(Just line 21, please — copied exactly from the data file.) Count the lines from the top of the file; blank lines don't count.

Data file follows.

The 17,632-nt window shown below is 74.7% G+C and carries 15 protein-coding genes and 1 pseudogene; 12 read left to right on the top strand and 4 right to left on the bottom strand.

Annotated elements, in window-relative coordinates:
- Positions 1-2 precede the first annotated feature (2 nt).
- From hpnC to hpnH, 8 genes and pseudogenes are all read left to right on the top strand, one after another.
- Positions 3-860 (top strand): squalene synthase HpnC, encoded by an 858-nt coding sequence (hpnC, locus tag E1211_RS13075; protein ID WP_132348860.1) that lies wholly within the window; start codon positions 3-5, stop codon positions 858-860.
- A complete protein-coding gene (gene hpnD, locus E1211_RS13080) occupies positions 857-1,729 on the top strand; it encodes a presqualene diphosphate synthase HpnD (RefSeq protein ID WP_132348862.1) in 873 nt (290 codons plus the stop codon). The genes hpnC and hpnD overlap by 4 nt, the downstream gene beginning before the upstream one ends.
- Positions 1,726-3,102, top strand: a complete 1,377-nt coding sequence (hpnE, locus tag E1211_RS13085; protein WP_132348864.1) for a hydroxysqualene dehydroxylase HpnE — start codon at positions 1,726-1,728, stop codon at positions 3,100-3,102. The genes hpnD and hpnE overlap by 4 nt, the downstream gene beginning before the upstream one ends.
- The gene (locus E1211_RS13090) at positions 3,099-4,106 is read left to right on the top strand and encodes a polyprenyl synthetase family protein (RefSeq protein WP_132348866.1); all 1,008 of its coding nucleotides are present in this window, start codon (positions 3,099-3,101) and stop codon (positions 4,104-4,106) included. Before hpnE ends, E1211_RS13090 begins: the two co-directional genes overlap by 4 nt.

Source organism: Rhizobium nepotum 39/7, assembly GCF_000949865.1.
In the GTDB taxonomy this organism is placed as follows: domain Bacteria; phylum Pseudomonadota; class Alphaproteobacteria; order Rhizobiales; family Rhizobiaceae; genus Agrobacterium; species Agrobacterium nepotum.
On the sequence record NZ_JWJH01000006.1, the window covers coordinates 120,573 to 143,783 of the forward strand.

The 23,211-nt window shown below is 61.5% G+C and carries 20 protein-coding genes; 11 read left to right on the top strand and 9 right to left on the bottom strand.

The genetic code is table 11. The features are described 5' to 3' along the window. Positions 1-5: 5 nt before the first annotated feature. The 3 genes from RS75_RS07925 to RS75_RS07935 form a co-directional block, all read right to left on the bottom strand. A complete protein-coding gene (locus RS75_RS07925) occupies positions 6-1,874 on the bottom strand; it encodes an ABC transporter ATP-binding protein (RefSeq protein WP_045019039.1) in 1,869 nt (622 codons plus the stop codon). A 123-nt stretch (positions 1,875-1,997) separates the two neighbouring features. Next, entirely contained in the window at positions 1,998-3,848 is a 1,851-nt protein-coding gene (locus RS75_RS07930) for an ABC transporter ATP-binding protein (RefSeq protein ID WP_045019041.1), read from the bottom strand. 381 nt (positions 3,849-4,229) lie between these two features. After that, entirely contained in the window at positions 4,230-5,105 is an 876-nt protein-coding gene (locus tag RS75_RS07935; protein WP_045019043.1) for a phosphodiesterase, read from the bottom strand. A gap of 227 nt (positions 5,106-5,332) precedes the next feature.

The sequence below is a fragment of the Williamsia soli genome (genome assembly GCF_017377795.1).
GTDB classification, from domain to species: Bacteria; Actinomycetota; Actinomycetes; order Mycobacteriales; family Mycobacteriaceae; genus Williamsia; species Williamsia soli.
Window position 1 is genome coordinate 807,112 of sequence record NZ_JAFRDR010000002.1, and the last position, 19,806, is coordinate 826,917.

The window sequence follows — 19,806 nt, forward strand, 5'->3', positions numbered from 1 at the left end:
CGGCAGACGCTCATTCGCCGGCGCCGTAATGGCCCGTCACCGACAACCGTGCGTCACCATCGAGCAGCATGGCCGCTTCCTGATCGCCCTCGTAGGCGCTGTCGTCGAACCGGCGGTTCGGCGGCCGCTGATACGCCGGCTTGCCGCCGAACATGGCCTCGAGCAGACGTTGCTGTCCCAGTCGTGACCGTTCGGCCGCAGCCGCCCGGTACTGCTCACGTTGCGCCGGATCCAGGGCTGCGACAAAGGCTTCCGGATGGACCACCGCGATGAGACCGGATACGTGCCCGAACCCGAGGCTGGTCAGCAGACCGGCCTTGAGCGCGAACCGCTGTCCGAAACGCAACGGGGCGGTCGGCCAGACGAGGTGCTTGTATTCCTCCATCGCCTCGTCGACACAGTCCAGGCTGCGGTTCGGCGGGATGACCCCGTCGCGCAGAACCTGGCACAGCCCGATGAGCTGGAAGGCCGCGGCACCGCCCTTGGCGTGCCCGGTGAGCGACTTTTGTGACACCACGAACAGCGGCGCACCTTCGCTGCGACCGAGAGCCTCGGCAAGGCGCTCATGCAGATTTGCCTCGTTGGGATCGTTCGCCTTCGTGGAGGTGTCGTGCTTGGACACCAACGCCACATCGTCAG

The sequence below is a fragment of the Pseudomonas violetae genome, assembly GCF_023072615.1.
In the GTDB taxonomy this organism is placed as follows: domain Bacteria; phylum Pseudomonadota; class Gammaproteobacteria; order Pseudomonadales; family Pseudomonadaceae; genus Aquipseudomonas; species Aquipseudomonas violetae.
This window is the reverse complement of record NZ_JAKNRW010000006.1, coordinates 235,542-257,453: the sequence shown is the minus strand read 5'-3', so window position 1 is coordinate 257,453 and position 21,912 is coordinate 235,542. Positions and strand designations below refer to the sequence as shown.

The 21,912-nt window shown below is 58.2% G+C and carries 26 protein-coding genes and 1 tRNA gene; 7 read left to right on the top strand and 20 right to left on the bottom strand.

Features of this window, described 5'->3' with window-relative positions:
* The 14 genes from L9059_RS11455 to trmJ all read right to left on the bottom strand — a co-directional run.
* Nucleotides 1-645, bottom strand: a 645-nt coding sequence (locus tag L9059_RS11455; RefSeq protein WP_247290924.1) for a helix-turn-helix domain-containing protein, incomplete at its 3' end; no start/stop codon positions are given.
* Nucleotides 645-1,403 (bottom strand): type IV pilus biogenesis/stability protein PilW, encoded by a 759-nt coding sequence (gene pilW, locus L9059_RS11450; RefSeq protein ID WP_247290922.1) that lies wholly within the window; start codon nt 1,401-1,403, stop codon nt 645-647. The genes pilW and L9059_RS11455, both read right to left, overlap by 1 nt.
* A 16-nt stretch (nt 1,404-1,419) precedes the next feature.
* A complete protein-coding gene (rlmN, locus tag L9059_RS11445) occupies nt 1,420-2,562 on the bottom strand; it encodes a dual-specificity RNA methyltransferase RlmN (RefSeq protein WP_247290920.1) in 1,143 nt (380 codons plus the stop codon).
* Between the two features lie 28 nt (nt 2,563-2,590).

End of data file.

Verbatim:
This window is the reverse complement of record NZ_JAKNRW010000006.1, coordinates 235,542-257,453: the sequence shown is the minus strand read 5'-3', so window position 1 is coordinate 257,453 and position 21,912 is coordinate 235,542. Positions and strand designations below refer to the sequence as shown.